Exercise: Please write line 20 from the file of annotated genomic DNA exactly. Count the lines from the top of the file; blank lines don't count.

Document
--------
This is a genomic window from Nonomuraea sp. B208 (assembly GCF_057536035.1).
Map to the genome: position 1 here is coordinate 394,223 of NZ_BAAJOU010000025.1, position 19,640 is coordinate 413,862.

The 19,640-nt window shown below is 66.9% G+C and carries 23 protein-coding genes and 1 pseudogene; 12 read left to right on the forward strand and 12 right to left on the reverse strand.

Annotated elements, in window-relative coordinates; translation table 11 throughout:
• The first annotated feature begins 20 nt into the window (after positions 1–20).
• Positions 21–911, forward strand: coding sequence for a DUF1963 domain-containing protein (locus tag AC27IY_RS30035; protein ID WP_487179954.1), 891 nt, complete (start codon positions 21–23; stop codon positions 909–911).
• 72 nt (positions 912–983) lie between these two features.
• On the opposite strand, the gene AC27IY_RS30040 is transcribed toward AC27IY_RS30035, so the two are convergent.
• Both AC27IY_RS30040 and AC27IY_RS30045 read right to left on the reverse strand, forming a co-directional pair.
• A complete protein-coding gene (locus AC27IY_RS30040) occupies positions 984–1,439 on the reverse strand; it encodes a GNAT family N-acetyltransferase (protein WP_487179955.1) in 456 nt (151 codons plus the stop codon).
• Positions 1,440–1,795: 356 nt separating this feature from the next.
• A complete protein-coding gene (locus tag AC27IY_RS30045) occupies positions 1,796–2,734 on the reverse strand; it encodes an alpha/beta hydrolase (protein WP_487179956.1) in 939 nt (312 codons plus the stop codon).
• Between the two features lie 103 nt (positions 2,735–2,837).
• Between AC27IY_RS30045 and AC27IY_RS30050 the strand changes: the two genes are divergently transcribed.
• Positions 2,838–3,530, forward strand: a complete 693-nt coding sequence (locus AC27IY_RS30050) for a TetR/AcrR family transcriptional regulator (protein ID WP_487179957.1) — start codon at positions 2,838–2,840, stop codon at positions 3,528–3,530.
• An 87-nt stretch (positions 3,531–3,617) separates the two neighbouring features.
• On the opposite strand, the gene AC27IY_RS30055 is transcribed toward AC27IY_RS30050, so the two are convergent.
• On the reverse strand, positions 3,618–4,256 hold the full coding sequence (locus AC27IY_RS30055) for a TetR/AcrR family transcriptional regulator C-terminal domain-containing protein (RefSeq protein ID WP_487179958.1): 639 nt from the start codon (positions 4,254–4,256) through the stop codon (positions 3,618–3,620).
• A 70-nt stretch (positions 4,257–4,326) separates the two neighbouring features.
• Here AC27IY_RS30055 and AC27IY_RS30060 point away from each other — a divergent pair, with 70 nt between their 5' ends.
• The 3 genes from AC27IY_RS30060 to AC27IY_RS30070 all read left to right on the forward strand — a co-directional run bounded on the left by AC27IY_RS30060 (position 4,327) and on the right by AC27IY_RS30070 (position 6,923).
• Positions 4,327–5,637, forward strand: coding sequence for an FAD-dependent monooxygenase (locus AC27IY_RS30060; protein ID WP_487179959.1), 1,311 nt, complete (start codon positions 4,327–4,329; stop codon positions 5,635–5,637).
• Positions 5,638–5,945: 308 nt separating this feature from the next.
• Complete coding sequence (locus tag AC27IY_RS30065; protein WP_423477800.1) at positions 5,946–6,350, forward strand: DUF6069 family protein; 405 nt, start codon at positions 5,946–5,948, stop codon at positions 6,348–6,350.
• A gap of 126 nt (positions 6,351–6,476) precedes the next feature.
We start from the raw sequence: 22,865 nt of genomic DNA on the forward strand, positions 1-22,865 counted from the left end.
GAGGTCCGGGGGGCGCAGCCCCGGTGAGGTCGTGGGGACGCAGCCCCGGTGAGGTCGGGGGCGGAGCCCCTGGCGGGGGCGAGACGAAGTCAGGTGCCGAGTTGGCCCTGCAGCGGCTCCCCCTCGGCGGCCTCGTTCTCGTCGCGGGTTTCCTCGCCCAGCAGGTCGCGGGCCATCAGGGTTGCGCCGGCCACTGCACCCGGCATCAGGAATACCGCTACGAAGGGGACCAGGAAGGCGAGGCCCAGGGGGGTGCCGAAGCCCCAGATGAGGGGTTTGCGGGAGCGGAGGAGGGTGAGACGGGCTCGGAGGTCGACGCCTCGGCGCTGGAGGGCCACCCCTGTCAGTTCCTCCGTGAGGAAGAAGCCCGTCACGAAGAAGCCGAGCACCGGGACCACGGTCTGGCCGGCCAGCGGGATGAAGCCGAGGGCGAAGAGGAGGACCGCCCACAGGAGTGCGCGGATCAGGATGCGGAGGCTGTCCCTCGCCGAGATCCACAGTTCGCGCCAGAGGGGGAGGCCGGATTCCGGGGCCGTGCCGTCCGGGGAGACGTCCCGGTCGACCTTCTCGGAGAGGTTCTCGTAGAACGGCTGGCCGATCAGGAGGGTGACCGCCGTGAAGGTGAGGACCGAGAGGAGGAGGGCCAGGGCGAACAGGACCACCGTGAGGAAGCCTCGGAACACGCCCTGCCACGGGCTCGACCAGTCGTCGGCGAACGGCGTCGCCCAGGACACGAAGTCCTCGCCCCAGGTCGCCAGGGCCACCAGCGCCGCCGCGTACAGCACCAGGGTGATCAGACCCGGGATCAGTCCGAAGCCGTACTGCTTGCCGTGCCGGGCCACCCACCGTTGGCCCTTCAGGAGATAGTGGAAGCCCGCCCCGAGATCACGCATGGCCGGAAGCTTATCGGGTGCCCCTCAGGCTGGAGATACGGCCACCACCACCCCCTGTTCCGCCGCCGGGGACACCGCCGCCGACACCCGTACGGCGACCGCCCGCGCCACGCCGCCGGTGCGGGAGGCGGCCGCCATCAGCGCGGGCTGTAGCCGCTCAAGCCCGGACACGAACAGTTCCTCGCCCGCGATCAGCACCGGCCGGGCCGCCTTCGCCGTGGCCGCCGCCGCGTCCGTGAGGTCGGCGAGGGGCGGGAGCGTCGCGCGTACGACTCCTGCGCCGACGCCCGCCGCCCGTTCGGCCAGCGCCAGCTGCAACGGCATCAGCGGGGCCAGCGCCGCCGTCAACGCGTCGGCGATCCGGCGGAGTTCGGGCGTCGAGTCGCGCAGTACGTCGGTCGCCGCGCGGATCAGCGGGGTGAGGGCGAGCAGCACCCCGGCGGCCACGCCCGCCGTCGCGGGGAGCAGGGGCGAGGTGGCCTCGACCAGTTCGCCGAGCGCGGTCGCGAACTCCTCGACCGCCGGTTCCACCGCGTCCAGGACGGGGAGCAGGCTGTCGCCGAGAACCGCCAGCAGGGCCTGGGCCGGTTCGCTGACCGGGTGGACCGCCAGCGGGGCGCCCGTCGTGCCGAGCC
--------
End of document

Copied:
• Here AC27IY_RS30055 and AC27IY_RS30060 point away from each other — a divergent pair, with 70 nt between their 5' ends.